Re: test images: screw-in BLB UV box

From: Joe Smigiel ^lt;[email protected]>
Date: 07/10/05-02:27:36 PM Z
Message-id: <s2d14c92.004@gwgate.kvcc.edu>

>>> jude.taylor@comcast.net 07/10/05 1:31 PM >>>
>>...
I really am enamored with the very dark navy blue tone I was able to get
in the area that was not covered by negative (i.e., only glass between
UV source and sensitized paper) so am wondering if the Pictorico is the
problem - maybe the 13 watt bulbs just aren't strong enough to penetrate
the substrate or it is my diginet...>>

Judy,

I took a quick look at the test strips, a couple cyanotype examples and
one of the POPs. I'd suggest to you the UV source is not intense enough
or the exposure times not long enough (although already excessive IMO).
None of the prints appear to reach d max except in the surround even
given your long exposures. I've used Pictorico OHP successfully for
diginegs for both cyanotypes and van dyke brownprints (gum too) and
while it does block some exposure I get more reasonable exposure times
with negatives I suspect are denser than yours. (I'm using a NuArc
26-1K, the sun, or 1000W quartz halogen lamps.) So, I don't think the
OHP is the main culprit. You are using the OHP rather than backlight
film (which does block considerable UV I'm told) when you refer to
Pictorico?

Were the cyanotypes solarizing and the POPs bronzing in the shadows as a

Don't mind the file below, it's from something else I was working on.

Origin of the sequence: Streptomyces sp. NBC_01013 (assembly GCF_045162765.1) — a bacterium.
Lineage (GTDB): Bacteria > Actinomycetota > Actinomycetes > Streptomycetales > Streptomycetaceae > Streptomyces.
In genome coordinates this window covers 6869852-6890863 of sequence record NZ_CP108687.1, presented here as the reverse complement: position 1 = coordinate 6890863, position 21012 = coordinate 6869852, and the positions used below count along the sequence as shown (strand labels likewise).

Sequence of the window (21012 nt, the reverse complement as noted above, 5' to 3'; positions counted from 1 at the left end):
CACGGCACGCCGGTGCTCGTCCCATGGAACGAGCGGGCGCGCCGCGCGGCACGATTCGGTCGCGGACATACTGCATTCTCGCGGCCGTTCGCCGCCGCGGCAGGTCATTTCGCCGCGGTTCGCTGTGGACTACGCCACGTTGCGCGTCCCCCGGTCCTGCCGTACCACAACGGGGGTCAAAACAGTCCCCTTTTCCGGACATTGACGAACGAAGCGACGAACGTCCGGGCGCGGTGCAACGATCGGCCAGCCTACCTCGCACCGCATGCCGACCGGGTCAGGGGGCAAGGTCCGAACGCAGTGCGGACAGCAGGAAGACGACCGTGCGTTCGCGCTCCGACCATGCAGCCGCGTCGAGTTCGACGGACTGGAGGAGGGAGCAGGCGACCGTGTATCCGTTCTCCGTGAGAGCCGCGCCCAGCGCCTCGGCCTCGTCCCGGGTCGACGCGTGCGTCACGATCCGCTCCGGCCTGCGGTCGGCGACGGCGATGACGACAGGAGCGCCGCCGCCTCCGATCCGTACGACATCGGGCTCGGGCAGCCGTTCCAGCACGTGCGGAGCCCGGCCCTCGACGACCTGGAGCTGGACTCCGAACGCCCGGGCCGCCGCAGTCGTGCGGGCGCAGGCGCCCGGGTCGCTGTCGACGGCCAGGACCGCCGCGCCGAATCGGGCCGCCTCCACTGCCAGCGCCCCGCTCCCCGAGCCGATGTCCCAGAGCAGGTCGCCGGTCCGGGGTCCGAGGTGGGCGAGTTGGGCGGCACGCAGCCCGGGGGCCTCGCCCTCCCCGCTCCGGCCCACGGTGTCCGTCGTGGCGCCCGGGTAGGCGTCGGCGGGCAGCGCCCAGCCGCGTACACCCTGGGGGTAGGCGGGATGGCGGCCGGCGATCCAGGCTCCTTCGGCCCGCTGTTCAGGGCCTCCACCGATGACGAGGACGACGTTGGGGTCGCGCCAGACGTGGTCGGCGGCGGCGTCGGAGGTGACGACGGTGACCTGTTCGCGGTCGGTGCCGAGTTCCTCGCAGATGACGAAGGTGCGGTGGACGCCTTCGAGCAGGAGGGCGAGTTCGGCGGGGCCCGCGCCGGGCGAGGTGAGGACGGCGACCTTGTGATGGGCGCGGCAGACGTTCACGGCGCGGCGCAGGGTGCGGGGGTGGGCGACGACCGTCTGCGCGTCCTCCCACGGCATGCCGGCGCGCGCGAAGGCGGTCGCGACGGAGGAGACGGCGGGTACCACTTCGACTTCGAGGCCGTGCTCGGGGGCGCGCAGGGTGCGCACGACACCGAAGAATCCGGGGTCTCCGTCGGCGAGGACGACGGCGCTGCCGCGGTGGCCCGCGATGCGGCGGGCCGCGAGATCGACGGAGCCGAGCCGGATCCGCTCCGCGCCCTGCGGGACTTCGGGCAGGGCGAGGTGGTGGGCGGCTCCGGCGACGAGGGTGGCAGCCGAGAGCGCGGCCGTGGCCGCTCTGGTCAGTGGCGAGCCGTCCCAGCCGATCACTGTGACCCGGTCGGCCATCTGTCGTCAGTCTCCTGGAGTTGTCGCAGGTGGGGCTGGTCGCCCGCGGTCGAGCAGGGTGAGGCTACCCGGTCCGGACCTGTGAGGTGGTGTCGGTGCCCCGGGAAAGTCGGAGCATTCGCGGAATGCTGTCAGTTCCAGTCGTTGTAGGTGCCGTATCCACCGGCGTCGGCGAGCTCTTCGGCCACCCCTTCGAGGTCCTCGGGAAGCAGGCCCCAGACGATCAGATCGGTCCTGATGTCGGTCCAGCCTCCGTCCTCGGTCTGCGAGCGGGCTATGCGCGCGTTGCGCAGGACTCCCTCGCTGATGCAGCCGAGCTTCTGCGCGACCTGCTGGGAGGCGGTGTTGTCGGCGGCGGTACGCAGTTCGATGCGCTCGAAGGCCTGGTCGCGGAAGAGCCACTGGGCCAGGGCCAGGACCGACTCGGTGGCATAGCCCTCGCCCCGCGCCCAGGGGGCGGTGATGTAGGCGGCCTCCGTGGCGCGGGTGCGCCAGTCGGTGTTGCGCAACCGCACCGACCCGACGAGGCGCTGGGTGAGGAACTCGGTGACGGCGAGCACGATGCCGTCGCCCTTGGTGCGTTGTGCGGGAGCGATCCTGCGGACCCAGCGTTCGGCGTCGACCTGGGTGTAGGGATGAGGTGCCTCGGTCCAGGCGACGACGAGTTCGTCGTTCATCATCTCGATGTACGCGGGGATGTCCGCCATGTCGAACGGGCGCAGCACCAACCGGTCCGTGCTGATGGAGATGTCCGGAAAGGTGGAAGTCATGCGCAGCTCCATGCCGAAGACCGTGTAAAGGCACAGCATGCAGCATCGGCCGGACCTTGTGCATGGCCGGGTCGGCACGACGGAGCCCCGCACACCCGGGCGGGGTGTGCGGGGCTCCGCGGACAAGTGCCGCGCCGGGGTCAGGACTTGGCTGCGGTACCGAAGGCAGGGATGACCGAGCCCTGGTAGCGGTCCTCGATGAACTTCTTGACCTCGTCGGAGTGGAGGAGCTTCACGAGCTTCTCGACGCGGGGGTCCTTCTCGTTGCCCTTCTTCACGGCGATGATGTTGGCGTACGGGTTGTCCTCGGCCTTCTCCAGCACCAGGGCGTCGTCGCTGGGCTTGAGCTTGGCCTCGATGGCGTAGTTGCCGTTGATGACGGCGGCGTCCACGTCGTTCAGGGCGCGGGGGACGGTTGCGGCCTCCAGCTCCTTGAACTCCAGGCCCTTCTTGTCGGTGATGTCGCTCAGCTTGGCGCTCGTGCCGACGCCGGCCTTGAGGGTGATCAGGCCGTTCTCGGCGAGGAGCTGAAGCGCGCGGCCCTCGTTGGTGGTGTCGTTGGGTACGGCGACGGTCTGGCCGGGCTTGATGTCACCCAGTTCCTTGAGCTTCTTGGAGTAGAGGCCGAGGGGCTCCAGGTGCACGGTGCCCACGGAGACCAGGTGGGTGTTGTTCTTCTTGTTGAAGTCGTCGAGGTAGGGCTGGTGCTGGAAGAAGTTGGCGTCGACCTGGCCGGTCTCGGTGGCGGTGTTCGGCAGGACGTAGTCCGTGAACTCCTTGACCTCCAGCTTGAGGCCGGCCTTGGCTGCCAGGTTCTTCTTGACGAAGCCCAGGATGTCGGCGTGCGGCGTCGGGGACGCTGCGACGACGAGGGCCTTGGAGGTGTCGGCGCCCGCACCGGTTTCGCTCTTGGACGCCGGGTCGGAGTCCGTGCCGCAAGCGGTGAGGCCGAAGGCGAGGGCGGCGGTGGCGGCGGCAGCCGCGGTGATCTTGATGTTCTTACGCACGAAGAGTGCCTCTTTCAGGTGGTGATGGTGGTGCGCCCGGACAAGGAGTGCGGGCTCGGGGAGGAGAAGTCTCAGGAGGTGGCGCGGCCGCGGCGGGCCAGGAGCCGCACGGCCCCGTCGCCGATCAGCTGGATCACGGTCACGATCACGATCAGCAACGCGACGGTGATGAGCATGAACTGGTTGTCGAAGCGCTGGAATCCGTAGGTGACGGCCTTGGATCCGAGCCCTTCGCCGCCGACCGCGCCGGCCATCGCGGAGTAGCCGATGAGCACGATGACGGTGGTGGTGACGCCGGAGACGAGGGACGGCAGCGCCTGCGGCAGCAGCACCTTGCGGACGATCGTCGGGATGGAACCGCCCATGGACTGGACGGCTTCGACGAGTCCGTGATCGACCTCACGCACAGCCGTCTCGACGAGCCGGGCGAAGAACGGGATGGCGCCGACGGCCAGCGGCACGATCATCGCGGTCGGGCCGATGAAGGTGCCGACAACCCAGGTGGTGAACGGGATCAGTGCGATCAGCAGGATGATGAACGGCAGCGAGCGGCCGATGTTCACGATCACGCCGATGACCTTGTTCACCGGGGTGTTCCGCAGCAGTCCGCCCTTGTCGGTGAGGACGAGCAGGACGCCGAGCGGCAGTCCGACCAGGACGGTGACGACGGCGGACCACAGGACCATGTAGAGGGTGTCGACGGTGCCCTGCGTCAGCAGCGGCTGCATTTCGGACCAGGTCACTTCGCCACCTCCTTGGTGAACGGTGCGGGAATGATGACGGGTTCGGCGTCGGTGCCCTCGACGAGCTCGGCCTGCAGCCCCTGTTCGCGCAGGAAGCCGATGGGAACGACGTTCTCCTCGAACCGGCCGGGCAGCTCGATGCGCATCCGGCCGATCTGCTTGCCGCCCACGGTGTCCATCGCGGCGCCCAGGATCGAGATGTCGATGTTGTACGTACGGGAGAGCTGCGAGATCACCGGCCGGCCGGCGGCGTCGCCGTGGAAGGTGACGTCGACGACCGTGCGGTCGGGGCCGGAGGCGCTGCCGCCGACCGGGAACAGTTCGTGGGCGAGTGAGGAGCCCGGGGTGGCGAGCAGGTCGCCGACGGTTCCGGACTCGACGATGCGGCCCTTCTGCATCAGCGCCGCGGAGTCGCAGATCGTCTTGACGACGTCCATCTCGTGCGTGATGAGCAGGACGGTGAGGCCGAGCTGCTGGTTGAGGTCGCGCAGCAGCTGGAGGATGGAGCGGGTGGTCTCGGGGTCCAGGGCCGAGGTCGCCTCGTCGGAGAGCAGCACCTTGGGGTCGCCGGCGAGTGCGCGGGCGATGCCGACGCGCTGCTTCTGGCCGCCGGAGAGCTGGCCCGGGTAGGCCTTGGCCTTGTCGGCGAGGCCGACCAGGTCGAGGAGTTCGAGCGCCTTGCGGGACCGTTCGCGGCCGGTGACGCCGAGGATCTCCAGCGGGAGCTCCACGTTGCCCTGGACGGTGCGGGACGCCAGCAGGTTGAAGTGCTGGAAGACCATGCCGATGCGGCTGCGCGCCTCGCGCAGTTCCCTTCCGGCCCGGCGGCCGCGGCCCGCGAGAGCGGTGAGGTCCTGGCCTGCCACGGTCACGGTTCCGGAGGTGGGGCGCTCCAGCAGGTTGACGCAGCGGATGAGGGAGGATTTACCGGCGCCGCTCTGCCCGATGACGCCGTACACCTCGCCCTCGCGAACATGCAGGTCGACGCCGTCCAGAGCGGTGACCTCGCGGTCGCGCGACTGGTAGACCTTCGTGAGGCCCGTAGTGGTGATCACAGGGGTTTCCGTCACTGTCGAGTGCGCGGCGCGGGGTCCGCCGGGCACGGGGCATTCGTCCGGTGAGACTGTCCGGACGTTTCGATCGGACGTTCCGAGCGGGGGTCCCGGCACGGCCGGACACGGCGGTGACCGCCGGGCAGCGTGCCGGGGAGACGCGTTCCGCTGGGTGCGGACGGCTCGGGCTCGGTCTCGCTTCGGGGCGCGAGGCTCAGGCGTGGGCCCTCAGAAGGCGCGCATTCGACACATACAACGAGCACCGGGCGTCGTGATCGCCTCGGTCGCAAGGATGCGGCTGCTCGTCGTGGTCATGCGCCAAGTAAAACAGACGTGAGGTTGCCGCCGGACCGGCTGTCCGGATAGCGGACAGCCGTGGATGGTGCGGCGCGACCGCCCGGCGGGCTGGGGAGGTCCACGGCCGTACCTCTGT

result of exposure before you processed them? Those tend to be good
indicators of sufficient exposure with negatives suited for the those
processes. If the cyanotype shadows solarize, the maximum density of
the shadows will then generally match the surround after processing.
Ditto the bronzed POP shadows and surround.

I also doubt your negatives have the proper densities for these two
processes. Among other reasons I'm basing that statement on the POP
image with the wedding hat. The midtones and highlights look pretty
good there but I don't see the nice deep tone anywhere in the shadows.
(POP really needs a dense contrasty negative.) The very dark cyanotype
and the huge jump in apparent tone between 0% net density and the
adjacent step on your digineg step prints indicate this to me as well.
You probably need to adjust your cyanotype curve but that can't be done
properly until the exposure is sufficient for the process. I'd
investigate a different UV exposure source unless your OK with extending
the exposures even further (although now an additional hour will only
gain you 2 steps, and + 3 hours will gain you only 4 steps, etc.).

Joe
Received on Sun Jul 10 14:23:53 2005

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